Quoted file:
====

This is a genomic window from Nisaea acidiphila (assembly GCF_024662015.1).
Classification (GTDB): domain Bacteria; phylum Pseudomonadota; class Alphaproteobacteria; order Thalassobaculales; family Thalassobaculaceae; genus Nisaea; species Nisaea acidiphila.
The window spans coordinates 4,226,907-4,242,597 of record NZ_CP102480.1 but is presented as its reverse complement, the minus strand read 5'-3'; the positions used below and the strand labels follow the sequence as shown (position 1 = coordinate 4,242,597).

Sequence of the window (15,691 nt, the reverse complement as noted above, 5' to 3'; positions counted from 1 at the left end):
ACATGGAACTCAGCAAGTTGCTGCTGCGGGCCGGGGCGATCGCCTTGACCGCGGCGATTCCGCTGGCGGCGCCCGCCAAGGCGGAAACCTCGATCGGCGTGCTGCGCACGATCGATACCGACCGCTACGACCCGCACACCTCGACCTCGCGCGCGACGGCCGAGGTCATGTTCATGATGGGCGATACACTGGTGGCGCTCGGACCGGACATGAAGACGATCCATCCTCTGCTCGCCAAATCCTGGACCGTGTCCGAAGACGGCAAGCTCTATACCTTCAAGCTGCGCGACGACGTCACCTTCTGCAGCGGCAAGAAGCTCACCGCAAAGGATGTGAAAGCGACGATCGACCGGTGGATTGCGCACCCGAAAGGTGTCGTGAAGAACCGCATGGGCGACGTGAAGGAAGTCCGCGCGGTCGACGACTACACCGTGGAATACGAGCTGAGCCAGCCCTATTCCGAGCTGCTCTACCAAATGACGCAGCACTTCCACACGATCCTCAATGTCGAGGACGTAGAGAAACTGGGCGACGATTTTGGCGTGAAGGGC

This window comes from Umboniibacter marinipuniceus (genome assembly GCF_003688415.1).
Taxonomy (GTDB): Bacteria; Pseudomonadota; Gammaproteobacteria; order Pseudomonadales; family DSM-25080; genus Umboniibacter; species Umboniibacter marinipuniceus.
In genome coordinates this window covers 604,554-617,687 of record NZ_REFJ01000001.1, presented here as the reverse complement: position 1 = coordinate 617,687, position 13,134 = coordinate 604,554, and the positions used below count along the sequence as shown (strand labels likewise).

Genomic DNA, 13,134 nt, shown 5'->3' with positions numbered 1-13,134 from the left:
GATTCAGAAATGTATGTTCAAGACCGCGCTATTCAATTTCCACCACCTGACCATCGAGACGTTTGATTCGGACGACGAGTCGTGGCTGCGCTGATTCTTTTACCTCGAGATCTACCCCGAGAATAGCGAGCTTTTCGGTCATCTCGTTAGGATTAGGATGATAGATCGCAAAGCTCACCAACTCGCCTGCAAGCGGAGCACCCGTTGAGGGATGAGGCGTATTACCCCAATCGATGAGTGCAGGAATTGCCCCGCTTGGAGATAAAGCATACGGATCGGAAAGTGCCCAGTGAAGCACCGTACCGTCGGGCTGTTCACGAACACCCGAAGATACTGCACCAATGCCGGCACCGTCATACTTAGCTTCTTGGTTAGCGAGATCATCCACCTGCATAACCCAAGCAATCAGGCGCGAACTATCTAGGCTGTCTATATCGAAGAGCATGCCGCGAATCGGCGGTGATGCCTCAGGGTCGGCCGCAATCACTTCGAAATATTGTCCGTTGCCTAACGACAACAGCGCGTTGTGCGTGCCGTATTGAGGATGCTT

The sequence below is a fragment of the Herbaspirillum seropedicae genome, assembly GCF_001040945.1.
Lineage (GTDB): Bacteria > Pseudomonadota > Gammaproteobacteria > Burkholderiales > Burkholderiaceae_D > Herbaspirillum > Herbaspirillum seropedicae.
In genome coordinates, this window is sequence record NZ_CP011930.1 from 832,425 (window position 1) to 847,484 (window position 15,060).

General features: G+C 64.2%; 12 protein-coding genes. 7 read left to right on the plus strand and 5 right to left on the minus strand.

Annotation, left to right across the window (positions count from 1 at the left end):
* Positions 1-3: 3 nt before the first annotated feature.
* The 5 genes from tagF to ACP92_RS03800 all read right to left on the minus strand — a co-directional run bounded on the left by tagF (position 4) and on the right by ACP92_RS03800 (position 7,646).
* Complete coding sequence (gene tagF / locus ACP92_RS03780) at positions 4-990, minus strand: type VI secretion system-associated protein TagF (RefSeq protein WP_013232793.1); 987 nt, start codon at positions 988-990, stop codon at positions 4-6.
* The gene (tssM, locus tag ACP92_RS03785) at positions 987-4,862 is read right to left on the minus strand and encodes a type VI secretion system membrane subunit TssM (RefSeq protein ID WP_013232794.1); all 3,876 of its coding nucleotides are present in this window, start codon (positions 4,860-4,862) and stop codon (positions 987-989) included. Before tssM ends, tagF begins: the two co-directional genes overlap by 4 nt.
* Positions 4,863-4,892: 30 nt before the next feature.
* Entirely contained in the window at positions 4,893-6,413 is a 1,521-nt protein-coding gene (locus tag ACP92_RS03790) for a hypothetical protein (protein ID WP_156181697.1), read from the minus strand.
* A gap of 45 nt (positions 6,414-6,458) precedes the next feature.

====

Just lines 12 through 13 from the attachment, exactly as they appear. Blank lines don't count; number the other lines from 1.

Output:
Lineage (GTDB): Bacteria > Pseudomonadota > Gammaproteobacteria > Burkholderiales > Burkholderiaceae_D > Herbaspirillum > Herbaspirillum seropedicae.
In genome coordinates, this window is sequence record NZ_CP011930.1 from 832,425 (window position 1) to 847,484 (window position 15,060).